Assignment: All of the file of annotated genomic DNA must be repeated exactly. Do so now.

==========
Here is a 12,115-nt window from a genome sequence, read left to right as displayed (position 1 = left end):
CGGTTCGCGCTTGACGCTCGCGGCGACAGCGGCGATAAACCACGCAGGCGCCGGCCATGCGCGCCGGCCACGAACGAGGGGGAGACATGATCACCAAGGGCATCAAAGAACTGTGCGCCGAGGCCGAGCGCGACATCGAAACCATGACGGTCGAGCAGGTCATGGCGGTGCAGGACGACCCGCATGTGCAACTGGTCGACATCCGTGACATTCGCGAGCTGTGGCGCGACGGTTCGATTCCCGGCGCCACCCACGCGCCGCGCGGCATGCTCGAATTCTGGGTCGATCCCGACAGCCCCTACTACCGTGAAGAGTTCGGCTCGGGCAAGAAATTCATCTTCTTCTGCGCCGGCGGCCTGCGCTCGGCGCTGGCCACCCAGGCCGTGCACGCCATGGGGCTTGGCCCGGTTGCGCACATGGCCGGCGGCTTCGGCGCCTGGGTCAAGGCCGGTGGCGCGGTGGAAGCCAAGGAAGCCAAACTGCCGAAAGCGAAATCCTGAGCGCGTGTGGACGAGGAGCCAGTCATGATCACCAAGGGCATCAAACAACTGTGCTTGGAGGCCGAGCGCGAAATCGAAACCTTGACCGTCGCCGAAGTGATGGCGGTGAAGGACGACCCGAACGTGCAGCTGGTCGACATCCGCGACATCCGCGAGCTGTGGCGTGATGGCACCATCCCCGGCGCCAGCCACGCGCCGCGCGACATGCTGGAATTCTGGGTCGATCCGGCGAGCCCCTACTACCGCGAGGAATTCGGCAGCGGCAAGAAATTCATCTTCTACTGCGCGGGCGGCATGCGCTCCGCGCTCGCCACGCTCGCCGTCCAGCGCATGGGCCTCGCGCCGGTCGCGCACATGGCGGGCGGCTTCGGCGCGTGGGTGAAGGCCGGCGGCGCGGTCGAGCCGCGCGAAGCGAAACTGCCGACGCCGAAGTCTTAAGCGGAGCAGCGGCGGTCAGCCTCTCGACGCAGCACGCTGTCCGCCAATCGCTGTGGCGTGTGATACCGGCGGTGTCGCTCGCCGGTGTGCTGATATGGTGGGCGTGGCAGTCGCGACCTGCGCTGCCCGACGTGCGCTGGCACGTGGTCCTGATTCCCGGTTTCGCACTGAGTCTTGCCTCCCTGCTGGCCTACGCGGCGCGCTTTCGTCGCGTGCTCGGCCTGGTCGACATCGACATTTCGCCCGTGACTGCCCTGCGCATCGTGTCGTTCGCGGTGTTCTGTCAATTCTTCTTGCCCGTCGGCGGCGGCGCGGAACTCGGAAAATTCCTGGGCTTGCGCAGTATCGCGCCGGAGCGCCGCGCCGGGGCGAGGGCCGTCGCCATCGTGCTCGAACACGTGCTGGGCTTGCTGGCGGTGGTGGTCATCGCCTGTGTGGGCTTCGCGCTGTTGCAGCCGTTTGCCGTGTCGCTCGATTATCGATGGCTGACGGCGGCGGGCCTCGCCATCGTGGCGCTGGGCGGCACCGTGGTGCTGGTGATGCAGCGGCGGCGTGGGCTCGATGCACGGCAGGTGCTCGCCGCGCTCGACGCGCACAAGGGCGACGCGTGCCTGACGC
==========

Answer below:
Here is a 12,115-nt window from a genome sequence, read left to right as displayed (position 1 = left end):
CGGTTCGCGCTTGACGCTCGCGGCGACAGCGGCGATAAACCACGCAGGCGCCGGCCATGCGCGCCGGCCACGAACGAGGGGGAGACATGATCACCAAGGGCATCAAAGAACTGTGCGCCGAGGCCGAGCGCGACATCGAAACCATGACGGTCGAGCAGGTCATGGCGGTGCAGGACGACCCGCATGTGCAACTGGTCGACATCCGTGACATTCGCGAGCTGTGGCGCGACGGTTCGATTCCCGGCGCCACCCACGCGCCGCGCGGCATGCTCGAATTCTGGGTCGATCCCGACAGCCCCTACTACCGTGAAGAGTTCGGCTCGGGCAAGAAATTCATCTTCTTCTGCGCCGGCGGCCTGCGCTCGGCGCTGGCCACCCAGGCCGTGCACGCCATGGGGCTTGGCCCGGTTGCGCACATGGCCGGCGGCTTCGGCGCCTGGGTCAAGGCCGGTGGCGCGGTGGAAGCCAAGGAAGCCAAACTGCCGAAAGCGAAATCCTGAGCGCGTGTGGACGAGGAGCCAGTCATGATCACCAAGGGCATCAAACAACTGTGCTTGGAGGCCGAGCGCGAAATCGAAACCTTGACCGTCGCCGAAGTGATGGCGGTGAAGGACGACCCGAACGTGCAGCTGGTCGACATCCGCGACATCCGCGAGCTGTGGCGTGATGGCACCATCCCCGGCGCCAGCCACGCGCCGCGCGACATGCTGGAATTCTGGGTCGATCCGGCGAGCCCCTACTACCGCGAGGAATTCGGCAGCGGCAAGAAATTCATCTTCTACTGCGCGGGCGGCATGCGCTCCGCGCTCGCCACGCTCGCCGTCCAGCGCATGGGCCTCGCGCCGGTCGCGCACATGGCGGGCGGCTTCGGCGCGTGGGTGAAGGCCGGCGGCGCGGTCGAGCCGCGCGAAGCGAAACTGCCGACGCCGAAGTCTTAAGCGGAGCAGCGGCGGTCAGCCTCTCGACGCAGCACGCTGTCCGCCAATCGCTGTGGCGTGTGATACCGGCGGTGTCGCTCGCCGGTGTGCTGATATGGTGGGCGTGGCAGTCGCGACCTGCGCTGCCCGACGTGCGCTGGCACGTGGTCCTGATTCCCGGTTTCGCACTGAGTCTTGCCTCCCTGCTGGCCTACGCGGCGCGCTTTCGTCGCGTGCTCGGCCTGGTCGACATCGACATTTCGCCCGTGACTGCCCTGCGCATCGTGTCGTTCGCGGTGTTCTGTCAATTCTTCTTGCCCGTCGGCGGCGGCGCGGAACTCGGAAAATTCCTGGGCTTGCGCAGTATCGCGCCGGAGCGCCGCGCCGGGGCGAGGGCCGTCGCCATCGTGCTCGAACACGTGCTGGGCTTGCTGGCGGTGGTGGTCATCGCCTGTGTGGGCTTCGCGCTGTTGCAGCCGTTTGCCGTGTCGCTCGATTATCGATGGCTGACGGCGGCGGGCCTCGCCATCGTGGCGCTGGGCGGCACCGTGGTGCTGGTGATGCAGCGGCGGCGTGGGCTCGATGCACGGCAGGTGCTCGCCGCGCTCGACGCGCACAAGGGCGACGCGTGCCTGACGC